My Struggle to be a Poet, or a Dabbler’s Lament

One of my fellow workshoppers at Tinker Mountain came back from break one morning and asked if anyone was a poet.

“I dabble,” I said.

“Doesn’t everyone?” replied someone else.

“Well,” I said, “I’m writing a haiku a day in 2016. That has to count for something.”

The one who’d posed the poet question said, “I want you to try a poem, and I’ll give you the title: The Wife, The Gun Salesman, and the Alligator.”

For a moment we were all lost, but it eventually struck us. We were at Tinker Mountain the week after the slaughter at Orlando’s Pulse nightclub and after a small boy had been grabbed by an alligator at the edge of a lagoon in Disney World. There had been a lot of media coverage trying to establish blame in both incidents. The wife, who was with Omar Mateed when he bought ammo, should have turned him in and so she was to blame. (Turns out it wasn’t the ammo he used for the shooting.) The man who sold him his copy of an AR-15 was notoriously anti-Muslim–his signage bans them from his gun shop–so why didn’t he notice something? It’s likely in the case of the nightclub shooting, we may never know the real reason.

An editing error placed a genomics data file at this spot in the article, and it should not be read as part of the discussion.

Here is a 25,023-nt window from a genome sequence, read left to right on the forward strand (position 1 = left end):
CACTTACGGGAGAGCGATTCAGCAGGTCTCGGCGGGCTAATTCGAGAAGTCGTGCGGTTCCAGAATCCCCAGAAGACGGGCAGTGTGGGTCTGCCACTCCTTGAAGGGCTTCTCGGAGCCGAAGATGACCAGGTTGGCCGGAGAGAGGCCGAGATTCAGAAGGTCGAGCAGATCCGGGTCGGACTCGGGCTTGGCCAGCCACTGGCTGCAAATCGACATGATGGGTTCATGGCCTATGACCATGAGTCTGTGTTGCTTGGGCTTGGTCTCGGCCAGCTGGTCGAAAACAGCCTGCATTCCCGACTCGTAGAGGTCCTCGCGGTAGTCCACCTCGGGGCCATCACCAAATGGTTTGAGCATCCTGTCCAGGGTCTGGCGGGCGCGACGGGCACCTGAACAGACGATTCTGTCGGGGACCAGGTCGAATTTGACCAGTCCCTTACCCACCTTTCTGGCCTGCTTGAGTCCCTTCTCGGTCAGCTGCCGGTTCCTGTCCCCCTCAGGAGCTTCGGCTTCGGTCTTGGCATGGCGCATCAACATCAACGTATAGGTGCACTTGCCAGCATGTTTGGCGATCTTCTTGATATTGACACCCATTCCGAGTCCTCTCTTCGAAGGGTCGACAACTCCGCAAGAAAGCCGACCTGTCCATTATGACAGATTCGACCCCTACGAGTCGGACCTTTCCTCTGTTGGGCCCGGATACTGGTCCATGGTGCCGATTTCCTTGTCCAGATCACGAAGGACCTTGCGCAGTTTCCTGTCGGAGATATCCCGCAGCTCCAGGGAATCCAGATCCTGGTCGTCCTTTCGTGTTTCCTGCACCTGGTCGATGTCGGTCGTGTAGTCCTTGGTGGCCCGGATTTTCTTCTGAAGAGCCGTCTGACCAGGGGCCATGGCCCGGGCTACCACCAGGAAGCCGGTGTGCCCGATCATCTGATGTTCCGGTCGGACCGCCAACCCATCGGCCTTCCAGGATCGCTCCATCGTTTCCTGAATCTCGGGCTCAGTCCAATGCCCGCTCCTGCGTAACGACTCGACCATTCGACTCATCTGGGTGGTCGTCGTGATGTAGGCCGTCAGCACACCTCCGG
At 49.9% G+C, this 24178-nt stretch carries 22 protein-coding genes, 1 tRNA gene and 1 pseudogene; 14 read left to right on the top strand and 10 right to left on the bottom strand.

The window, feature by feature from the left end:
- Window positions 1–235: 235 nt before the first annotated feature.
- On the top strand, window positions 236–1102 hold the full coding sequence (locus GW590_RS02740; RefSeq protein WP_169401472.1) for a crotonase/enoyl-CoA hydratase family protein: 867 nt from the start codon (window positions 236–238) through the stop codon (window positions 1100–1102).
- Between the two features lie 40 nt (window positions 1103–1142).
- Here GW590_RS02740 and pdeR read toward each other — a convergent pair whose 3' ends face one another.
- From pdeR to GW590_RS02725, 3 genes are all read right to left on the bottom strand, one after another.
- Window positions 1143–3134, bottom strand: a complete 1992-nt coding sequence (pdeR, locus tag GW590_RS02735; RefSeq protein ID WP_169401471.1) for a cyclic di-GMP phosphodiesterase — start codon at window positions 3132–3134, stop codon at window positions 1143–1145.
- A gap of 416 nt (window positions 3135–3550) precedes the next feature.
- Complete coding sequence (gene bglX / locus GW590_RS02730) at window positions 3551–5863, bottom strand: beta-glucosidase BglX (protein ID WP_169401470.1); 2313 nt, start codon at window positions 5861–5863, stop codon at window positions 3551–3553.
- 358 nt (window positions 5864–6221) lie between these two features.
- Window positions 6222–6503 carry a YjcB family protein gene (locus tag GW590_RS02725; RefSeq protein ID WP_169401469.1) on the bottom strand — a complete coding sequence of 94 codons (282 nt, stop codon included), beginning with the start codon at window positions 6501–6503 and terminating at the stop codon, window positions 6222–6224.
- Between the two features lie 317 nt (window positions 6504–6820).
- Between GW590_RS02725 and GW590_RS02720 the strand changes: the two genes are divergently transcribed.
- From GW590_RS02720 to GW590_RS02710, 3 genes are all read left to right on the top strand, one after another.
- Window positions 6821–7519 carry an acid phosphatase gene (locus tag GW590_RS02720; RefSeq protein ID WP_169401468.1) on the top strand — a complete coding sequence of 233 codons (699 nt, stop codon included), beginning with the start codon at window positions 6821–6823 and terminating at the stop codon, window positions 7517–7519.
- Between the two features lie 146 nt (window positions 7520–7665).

Unlike an incident at a Cincinnati zoo last month where a small child climbed through a fence and fell into a gorilla enclosure, necessitating the killing of a silverback gorilla to save the child, there wasn’t much blame attached to the parents of the child snatched by an alligator at Disney World. (I have my own opinions why, but this is the writing blog, not the defunct political blog.)

“So,” the workshopper said, “three potential bad guys. See what you can do with them.”

Challenge accepted.

A few days after the workshop ended I threw down some free verse. Now, some things are still under investigation, but I did some research before I wrote the verses. Here’s the first attempt:

The Wife, The Gun Salesman, and The Alligator

1. The Wife

I was his virgin on earth, but I told him in paradise there will be more.
One of them may do what I couldn’t: Make you a man.
Instead of kisses, I hand you masculinity in a box.
Bullets for Allah, you’ll say, but I simply wanted you to be a man.
What you wanted, we don’t know beyond veiled glimpses.
Social media; gay dating sites; 911 calls for ISIS.
You wanted our son to grow up in a safe country, as you had.
How safe is he now after you killed forty-nine?
Not virgins, perhaps, but a sacrifice.
How much did I know, and when did I know it?

2. The Gun Salesman

When I was a New York City cop I saw what they did on 9/11.
They buried my brother officers in fire for their pussy god.
We made them pay with Shock and Awe’s blood vengeance.
Make us great by banning rag heads from America.
Send them back to their camels and sand.
If you still feel unsafe, my inventory can help you.